Concise Encyclopedia of Tufts HistorySauer, Anne
|Tufts' all-male acapella singing group, the Beelzebubs, was founded in 1962.It began when a group of students prepared an acapella rendition of "Winter Wonderland" for the annual Christmas Sing. They were a hit, and the group expanded, becoming the Beelzebubs.|
The name was the suggestion of John Todd, A1964, who had the devil's right hand man on his mind from an English course on Milton he was taking at the time. The formal name of the ensemble, Jumbo's Disciples: The Beelzebubs, is rarely used, and they are more commonly known simply as the Bubs. The Bubs' first formal concert appearance was at a sorority dance in spring 1963, where they sported madras jackets and crew cuts and were paid $35.
A founding member of the group was Timothy L. Vaill, A1964, who coordinated the group's first performance at the Christmas Sing in 1962. Vaill's father was a leader of the Yale Wiffenpoofs, an acapella group, and the knowledge Vaill gained from his father's experience was a motivating factor in establishing the Tufts group. At the time Tufts had no small-scale singing groups; the university chorus was a large ensemble and though there were a few informal folk groups, there was nothing of like the Bubs. In the 1950s there was briefly an acapella group called the Tuftones, but they had long since disappeared. Since then the Bubs have flourished and are one of the longest-lasting student groups on campus, and the only group other than the Leonard Carmichael Society to survive the turbulent years of the 1960s. The group averages twelve members at any given time and holds auditions two or three times per year.
The Bubs perform often on campus and travel to other area schools for joint performances with other campus groups. They have also traveled around the country and the world, singing at schools and events representing Tufts. In recent years the group made a cameo appearance on the Late Night with David Letterman television show on CBS and sang during pregame activities at Major League Baseball's All-Star Game at Fenway Park, both in 1999.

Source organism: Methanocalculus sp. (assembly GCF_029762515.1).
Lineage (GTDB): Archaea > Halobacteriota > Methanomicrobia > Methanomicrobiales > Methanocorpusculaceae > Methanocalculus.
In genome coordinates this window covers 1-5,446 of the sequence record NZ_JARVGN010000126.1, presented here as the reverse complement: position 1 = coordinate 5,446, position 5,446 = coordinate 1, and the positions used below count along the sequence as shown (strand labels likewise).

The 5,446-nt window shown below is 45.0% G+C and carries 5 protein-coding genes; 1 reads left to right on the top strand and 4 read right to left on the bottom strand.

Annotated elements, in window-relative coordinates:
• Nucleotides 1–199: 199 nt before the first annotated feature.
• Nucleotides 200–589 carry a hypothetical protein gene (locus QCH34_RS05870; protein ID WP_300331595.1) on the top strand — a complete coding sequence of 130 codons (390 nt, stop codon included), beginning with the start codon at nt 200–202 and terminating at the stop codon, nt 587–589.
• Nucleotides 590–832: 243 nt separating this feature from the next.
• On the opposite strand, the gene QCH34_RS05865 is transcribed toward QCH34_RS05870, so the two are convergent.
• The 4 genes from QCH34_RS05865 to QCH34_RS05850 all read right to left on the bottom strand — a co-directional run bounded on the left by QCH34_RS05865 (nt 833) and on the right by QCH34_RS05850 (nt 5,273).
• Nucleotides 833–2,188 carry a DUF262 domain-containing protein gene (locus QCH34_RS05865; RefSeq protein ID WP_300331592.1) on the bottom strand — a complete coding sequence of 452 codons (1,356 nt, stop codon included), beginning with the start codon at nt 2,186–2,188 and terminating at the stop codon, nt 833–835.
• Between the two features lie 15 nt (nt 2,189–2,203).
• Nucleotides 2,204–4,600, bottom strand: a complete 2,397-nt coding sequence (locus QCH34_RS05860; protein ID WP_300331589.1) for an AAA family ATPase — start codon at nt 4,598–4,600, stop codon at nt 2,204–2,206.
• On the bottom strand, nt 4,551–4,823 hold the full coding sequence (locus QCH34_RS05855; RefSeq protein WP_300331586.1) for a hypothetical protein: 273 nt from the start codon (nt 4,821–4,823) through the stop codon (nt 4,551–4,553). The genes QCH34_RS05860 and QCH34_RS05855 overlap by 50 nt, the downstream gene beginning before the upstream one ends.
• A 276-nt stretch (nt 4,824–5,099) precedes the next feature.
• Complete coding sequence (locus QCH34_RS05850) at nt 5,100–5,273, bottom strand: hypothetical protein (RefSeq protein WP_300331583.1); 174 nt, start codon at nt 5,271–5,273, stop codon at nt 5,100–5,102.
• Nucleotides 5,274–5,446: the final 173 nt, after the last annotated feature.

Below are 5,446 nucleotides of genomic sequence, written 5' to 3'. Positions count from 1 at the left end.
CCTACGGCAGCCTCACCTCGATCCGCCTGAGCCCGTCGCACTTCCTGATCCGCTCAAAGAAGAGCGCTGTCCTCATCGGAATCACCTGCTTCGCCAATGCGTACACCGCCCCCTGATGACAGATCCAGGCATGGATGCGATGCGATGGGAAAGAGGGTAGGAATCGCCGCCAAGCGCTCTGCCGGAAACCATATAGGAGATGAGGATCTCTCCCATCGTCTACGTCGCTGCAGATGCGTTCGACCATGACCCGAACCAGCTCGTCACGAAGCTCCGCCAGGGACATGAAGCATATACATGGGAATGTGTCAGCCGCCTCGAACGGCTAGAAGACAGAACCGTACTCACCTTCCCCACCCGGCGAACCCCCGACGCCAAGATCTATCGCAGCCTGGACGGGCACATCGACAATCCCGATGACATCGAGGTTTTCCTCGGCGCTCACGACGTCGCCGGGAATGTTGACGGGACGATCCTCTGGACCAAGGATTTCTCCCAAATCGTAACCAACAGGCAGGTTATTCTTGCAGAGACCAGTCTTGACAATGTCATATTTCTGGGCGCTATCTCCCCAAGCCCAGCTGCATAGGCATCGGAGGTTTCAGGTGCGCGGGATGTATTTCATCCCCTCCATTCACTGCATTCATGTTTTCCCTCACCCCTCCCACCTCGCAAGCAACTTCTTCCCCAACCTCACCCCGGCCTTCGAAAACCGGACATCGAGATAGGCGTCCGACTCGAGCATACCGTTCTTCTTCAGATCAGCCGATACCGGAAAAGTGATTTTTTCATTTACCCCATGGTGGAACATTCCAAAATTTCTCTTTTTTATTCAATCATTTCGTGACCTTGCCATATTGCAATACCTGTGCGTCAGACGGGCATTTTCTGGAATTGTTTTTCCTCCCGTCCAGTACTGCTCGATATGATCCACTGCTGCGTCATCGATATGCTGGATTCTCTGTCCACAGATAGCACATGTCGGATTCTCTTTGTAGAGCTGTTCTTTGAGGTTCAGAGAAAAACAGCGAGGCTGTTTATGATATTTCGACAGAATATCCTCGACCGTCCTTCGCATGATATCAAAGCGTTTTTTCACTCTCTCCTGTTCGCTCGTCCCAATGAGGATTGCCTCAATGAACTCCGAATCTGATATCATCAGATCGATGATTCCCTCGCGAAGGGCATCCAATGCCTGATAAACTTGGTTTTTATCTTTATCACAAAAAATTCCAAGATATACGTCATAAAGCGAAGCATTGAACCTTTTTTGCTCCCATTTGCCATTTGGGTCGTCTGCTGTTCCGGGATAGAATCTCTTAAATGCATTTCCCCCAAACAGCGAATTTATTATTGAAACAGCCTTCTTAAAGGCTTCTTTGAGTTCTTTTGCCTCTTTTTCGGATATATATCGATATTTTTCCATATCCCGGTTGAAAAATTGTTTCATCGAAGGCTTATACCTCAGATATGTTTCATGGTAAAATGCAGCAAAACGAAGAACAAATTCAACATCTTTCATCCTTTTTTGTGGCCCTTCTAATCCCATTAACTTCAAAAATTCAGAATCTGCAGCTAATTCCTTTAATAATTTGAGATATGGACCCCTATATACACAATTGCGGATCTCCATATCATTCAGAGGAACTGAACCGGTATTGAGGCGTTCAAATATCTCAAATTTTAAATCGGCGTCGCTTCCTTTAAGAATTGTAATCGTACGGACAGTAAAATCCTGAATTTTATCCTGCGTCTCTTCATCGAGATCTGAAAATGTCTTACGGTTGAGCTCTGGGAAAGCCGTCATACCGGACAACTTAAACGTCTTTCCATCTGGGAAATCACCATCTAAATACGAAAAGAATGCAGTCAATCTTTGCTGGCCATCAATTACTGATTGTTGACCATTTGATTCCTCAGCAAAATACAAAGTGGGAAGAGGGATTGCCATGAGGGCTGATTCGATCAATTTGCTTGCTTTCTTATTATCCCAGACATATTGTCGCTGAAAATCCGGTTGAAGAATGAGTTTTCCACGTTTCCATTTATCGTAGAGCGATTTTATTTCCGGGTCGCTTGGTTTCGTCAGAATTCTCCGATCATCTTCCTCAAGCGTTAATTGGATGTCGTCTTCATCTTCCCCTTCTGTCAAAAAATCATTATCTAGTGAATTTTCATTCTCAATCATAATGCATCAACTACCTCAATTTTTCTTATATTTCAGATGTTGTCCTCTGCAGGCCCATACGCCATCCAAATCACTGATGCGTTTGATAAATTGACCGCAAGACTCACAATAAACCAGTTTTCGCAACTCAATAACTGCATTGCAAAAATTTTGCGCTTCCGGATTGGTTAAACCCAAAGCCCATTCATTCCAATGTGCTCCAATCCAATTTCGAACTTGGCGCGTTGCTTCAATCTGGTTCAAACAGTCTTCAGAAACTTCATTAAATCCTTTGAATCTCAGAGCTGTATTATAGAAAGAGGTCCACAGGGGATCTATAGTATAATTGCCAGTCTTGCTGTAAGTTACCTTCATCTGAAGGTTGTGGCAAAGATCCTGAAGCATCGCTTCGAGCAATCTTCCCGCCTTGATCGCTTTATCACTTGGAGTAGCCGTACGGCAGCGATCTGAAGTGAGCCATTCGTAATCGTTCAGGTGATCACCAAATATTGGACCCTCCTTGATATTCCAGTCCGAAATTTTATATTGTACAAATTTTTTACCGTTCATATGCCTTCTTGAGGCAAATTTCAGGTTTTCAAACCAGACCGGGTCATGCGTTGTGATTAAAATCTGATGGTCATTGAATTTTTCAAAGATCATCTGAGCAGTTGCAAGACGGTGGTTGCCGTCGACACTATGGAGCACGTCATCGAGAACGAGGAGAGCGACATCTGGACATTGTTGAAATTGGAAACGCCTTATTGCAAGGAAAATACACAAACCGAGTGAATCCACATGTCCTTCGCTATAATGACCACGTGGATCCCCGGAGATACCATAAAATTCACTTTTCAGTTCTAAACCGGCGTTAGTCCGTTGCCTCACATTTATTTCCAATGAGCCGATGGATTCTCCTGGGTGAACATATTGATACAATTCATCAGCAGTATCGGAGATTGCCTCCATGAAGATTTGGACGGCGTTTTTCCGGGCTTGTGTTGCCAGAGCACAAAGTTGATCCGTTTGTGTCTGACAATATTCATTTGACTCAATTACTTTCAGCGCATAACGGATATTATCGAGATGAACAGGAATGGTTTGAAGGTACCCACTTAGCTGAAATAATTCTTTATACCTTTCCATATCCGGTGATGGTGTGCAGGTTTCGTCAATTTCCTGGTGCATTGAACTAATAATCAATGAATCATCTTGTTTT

The Bubs have an active alunmi association, the Beelzebubs Alumni Association (BAA) which brings together alumni of the organization several times a year for reunions and singing.
The Bubs' musical style has undergone dramatic expansion from its early roots in traditional barbershop style music. By the mid 1980s the group had added arrangements of popular music to its repertoire along with the traditional Tufts tunes. Over the years more choreography has been added to the routines and the group's performances embrace a variety of styles. Members of the group do all of the arrangements and each year's Bubs work up an all-new raft of songs. Over the years the Bubs have released twenty-two recordings, most recently a CD titled "CODE RED" in 2003.
In addition to its extensive schedule of performances, the Bubs administer the Beelzebubs Foundation, which provides grants to support music education in Massachusetts public schools. Since its founding in 1991, the foundation has provided funds to support the purchase of equipment, instruments, and sheet music in communities in the Boston area.
Source: TC, Spring-Summer 1988
The encyclopedia seeks to capture more than 150 years of Tufts' achievements, societal contributions and outstanding alumni and faculty in concise entries. As a source of accurate factual information, the Encyclopedia can be used by anyone interested in the history of Tufts and of the people who have made it the unique institution it is.